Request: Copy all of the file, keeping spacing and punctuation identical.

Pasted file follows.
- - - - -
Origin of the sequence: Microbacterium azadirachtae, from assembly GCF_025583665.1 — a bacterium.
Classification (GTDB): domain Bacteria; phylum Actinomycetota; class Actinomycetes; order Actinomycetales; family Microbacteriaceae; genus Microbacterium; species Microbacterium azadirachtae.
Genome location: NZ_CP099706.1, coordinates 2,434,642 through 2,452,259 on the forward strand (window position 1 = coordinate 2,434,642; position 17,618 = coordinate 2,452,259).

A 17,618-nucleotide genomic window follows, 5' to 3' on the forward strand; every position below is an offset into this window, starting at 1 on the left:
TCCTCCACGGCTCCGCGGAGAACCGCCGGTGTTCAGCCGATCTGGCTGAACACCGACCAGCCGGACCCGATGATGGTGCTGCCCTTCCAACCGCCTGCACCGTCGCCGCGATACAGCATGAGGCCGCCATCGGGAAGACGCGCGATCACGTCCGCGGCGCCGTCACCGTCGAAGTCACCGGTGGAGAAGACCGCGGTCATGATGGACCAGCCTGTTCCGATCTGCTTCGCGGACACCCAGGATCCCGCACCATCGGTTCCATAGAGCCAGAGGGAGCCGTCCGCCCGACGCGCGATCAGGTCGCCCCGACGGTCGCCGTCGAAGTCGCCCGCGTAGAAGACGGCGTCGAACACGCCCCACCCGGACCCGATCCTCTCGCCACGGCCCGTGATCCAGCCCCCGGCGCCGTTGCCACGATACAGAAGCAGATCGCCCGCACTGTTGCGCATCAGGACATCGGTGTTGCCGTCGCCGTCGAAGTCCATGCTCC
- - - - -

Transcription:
Origin of the sequence: Microbacterium azadirachtae, from assembly GCF_025583665.1 — a bacterium.
Classification (GTDB): domain Bacteria; phylum Actinomycetota; class Actinomycetes; order Actinomycetales; family Microbacteriaceae; genus Microbacterium; species Microbacterium azadirachtae.
Genome location: NZ_CP099706.1, coordinates 2,434,642 through 2,452,259 on the forward strand (window position 1 = coordinate 2,434,642; position 17,618 = coordinate 2,452,259).

A 17,618-nucleotide genomic window follows, 5' to 3' on the forward strand; every position below is an offset into this window, starting at 1 on the left:
TCCTCCACGGCTCCGCGGAGAACCGCCGGTGTTCAGCCGATCTGGCTGAACACCGACCAGCCGGACCCGATGATGGTGCTGCCCTTCCAACCGCCTGCACCGTCGCCGCGATACAGCATGAGGCCGCCATCGGGAAGACGCGCGATCACGTCCGCGGCGCCGTCACCGTCGAAGTCACCGGTGGAGAAGACCGCGGTCATGATGGACCAGCCTGTTCCGATCTGCTTCGCGGACACCCAGGATCCCGCACCATCGGTTCCATAGAGCCAGAGGGAGCCGTCCGCCCGACGCGCGATCAGGTCGCCCCGACGGTCGCCGTCGAAGTCGCCCGCGTAGAAGACGGCGTCGAACACGCCCCACCCGGACCCGATCCTCTCGCCACGGCCCGTGATCCAGCCCCCGGCGCCGTTGCCACGATACAGAAGCAGATCGCCCGCACTGTTGCGCATCAGGACATCGGTGTTGCCGTCGCCGTCGAAGTCCATGCTCC